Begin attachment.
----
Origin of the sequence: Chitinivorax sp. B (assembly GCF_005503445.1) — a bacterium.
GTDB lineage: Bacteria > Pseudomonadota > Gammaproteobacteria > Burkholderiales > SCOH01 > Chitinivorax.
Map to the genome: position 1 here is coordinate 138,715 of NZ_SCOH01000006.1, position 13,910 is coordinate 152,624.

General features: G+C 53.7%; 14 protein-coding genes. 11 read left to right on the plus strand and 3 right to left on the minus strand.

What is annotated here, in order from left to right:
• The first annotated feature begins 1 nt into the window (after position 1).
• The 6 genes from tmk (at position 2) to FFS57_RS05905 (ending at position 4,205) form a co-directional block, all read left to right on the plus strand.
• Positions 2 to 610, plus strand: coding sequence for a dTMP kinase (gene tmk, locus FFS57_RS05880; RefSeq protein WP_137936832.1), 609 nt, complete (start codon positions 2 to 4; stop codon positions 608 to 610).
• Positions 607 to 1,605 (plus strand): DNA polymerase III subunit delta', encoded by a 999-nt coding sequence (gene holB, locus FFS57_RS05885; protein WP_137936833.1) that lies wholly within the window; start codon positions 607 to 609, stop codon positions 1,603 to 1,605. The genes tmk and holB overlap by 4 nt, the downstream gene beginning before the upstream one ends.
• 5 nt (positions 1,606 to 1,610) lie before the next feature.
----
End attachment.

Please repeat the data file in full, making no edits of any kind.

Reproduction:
Origin of the sequence: Chitinivorax sp. B (assembly GCF_005503445.1) — a bacterium.
GTDB lineage: Bacteria > Pseudomonadota > Gammaproteobacteria > Burkholderiales > SCOH01 > Chitinivorax.
Map to the genome: position 1 here is coordinate 138,715 of NZ_SCOH01000006.1, position 13,910 is coordinate 152,624.

General features: G+C 53.7%; 14 protein-coding genes. 11 read left to right on the plus strand and 3 right to left on the minus strand.

What is annotated here, in order from left to right:
• The first annotated feature begins 1 nt into the window (after position 1).
• The 6 genes from tmk (at position 2) to FFS57_RS05905 (ending at position 4,205) form a co-directional block, all read left to right on the plus strand.
• Positions 2 to 610, plus strand: coding sequence for a dTMP kinase (gene tmk, locus FFS57_RS05880; RefSeq protein WP_137936832.1), 609 nt, complete (start codon positions 2 to 4; stop codon positions 608 to 610).
• Positions 607 to 1,605 (plus strand): DNA polymerase III subunit delta', encoded by a 999-nt coding sequence (gene holB, locus FFS57_RS05885; protein WP_137936833.1) that lies wholly within the window; start codon positions 607 to 609, stop codon positions 1,603 to 1,605. The genes tmk and holB overlap by 4 nt, the downstream gene beginning before the upstream one ends.
• 5 nt (positions 1,606 to 1,610) lie before the next feature.